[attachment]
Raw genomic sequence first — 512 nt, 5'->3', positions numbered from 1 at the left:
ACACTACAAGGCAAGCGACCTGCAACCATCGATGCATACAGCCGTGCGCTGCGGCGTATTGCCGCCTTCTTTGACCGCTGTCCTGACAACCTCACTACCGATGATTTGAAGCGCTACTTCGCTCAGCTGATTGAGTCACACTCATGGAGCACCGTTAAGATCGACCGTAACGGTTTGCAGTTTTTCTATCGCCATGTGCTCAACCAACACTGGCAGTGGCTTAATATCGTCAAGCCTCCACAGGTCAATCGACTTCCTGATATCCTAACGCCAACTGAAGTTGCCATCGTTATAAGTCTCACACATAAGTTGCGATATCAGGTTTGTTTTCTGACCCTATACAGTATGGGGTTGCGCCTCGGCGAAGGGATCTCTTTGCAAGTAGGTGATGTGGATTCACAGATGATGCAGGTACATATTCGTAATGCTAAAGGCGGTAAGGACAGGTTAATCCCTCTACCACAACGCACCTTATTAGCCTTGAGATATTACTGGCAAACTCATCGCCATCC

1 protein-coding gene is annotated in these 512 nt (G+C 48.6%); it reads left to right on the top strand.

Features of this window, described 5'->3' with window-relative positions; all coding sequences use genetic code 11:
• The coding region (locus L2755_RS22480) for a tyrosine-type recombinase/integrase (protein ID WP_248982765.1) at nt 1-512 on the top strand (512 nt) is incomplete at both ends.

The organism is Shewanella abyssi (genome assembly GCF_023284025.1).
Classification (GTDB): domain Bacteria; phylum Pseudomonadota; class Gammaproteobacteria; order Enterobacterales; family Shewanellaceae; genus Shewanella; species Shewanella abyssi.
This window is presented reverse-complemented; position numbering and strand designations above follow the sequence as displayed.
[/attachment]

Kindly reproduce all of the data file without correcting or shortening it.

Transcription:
Raw genomic sequence first — 512 nt, 5'->3', positions numbered from 1 at the left:
ACACTACAAGGCAAGCGACCTGCAACCATCGATGCATACAGCCGTGCGCTGCGGCGTATTGCCGCCTTCTTTGACCGCTGTCCTGACAACCTCACTACCGATGATTTGAAGCGCTACTTCGCTCAGCTGATTGAGTCACACTCATGGAGCACCGTTAAGATCGACCGTAACGGTTTGCAGTTTTTCTATCGCCATGTGCTCAACCAACACTGGCAGTGGCTTAATATCGTCAAGCCTCCACAGGTCAATCGACTTCCTGATATCCTAACGCCAACTGAAGTTGCCATCGTTATAAGTCTCACACATAAGTTGCGATATCAGGTTTGTTTTCTGACCCTATACAGTATGGGGTTGCGCCTCGGCGAAGGGATCTCTTTGCAAGTAGGTGATGTGGATTCACAGATGATGCAGGTACATATTCGTAATGCTAAAGGCGGTAAGGACAGGTTAATCCCTCTACCACAACGCACCTTATTAGCCTTGAGATATTACTGGCAAACTCATCGCCATCC

1 protein-coding gene is annotated in these 512 nt (G+C 48.6%); it reads left to right on the top strand.

Features of this window, described 5'->3' with window-relative positions; all coding sequences use genetic code 11:
• The coding region (locus L2755_RS22480) for a tyrosine-type recombinase/integrase (protein ID WP_248982765.1) at nt 1-512 on the top strand (512 nt) is incomplete at both ends.

The organism is Shewanella abyssi (genome assembly GCF_023284025.1).
Classification (GTDB): domain Bacteria; phylum Pseudomonadota; class Gammaproteobacteria; order Enterobacterales; family Shewanellaceae; genus Shewanella; species Shewanella abyssi.
This window is presented reverse-complemented; position numbering and strand designations above follow the sequence as displayed.